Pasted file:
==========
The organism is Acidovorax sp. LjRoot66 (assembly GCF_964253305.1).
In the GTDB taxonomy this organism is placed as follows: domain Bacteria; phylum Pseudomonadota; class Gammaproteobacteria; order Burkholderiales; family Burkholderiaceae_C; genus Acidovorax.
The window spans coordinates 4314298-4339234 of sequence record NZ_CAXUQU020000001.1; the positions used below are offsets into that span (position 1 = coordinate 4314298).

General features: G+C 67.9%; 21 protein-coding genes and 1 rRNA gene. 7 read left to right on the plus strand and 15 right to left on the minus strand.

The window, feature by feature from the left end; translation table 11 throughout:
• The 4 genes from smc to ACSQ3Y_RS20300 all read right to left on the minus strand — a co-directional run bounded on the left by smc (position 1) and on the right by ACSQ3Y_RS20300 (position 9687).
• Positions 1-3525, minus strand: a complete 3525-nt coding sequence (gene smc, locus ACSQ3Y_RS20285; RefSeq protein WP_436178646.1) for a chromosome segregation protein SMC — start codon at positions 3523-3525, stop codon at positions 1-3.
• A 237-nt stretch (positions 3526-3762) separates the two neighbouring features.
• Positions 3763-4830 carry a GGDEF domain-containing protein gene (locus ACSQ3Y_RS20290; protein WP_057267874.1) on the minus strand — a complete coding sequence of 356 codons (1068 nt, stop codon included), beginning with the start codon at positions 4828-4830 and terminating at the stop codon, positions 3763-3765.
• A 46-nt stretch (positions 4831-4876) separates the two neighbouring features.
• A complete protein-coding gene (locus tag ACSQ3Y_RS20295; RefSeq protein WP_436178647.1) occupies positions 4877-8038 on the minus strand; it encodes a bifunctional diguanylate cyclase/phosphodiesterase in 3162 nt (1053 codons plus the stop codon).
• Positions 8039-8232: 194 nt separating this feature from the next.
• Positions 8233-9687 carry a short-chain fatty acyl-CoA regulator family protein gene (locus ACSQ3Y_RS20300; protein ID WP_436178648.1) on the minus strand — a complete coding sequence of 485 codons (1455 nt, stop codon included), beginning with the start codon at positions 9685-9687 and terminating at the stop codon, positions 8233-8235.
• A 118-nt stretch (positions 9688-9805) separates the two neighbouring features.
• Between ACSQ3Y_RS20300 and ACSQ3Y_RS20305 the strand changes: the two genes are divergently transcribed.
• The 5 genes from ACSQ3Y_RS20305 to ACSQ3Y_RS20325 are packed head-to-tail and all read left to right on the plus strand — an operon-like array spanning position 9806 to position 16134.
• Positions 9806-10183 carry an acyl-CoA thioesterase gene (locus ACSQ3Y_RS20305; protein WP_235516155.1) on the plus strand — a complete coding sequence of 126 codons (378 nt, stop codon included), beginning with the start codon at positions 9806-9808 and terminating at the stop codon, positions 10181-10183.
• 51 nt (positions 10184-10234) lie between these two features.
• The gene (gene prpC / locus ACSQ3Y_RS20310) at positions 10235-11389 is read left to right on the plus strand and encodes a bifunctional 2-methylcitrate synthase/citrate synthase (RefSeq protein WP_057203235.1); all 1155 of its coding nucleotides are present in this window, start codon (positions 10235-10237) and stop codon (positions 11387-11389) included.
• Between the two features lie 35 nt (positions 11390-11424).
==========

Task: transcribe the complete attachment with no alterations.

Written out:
The organism is Acidovorax sp. LjRoot66 (assembly GCF_964253305.1).
In the GTDB taxonomy this organism is placed as follows: domain Bacteria; phylum Pseudomonadota; class Gammaproteobacteria; order Burkholderiales; family Burkholderiaceae_C; genus Acidovorax.
The window spans coordinates 4314298-4339234 of sequence record NZ_CAXUQU020000001.1; the positions used below are offsets into that span (position 1 = coordinate 4314298).

General features: G+C 67.9%; 21 protein-coding genes and 1 rRNA gene. 7 read left to right on the plus strand and 15 right to left on the minus strand.

The window, feature by feature from the left end; translation table 11 throughout:
• The 4 genes from smc to ACSQ3Y_RS20300 all read right to left on the minus strand — a co-directional run bounded on the left by smc (position 1) and on the right by ACSQ3Y_RS20300 (position 9687).
• Positions 1-3525, minus strand: a complete 3525-nt coding sequence (gene smc, locus ACSQ3Y_RS20285; RefSeq protein WP_436178646.1) for a chromosome segregation protein SMC — start codon at positions 3523-3525, stop codon at positions 1-3.
• A 237-nt stretch (positions 3526-3762) separates the two neighbouring features.
• Positions 3763-4830 carry a GGDEF domain-containing protein gene (locus ACSQ3Y_RS20290; protein WP_057267874.1) on the minus strand — a complete coding sequence of 356 codons (1068 nt, stop codon included), beginning with the start codon at positions 4828-4830 and terminating at the stop codon, positions 3763-3765.
• A 46-nt stretch (positions 4831-4876) separates the two neighbouring features.
• A complete protein-coding gene (locus tag ACSQ3Y_RS20295; RefSeq protein WP_436178647.1) occupies positions 4877-8038 on the minus strand; it encodes a bifunctional diguanylate cyclase/phosphodiesterase in 3162 nt (1053 codons plus the stop codon).
• Positions 8039-8232: 194 nt separating this feature from the next.
• Positions 8233-9687 carry a short-chain fatty acyl-CoA regulator family protein gene (locus ACSQ3Y_RS20300; protein ID WP_436178648.1) on the minus strand — a complete coding sequence of 485 codons (1455 nt, stop codon included), beginning with the start codon at positions 9685-9687 and terminating at the stop codon, positions 8233-8235.
• A 118-nt stretch (positions 9688-9805) separates the two neighbouring features.
• Between ACSQ3Y_RS20300 and ACSQ3Y_RS20305 the strand changes: the two genes are divergently transcribed.
• The 5 genes from ACSQ3Y_RS20305 to ACSQ3Y_RS20325 are packed head-to-tail and all read left to right on the plus strand — an operon-like array spanning position 9806 to position 16134.
• Positions 9806-10183 carry an acyl-CoA thioesterase gene (locus ACSQ3Y_RS20305; protein WP_235516155.1) on the plus strand — a complete coding sequence of 126 codons (378 nt, stop codon included), beginning with the start codon at positions 9806-9808 and terminating at the stop codon, positions 10181-10183.
• 51 nt (positions 10184-10234) lie between these two features.
• The gene (gene prpC / locus ACSQ3Y_RS20310) at positions 10235-11389 is read left to right on the plus strand and encodes a bifunctional 2-methylcitrate synthase/citrate synthase (RefSeq protein WP_057203235.1); all 1155 of its coding nucleotides are present in this window, start codon (positions 10235-10237) and stop codon (positions 11387-11389) included.
• Between the two features lie 35 nt (positions 11390-11424).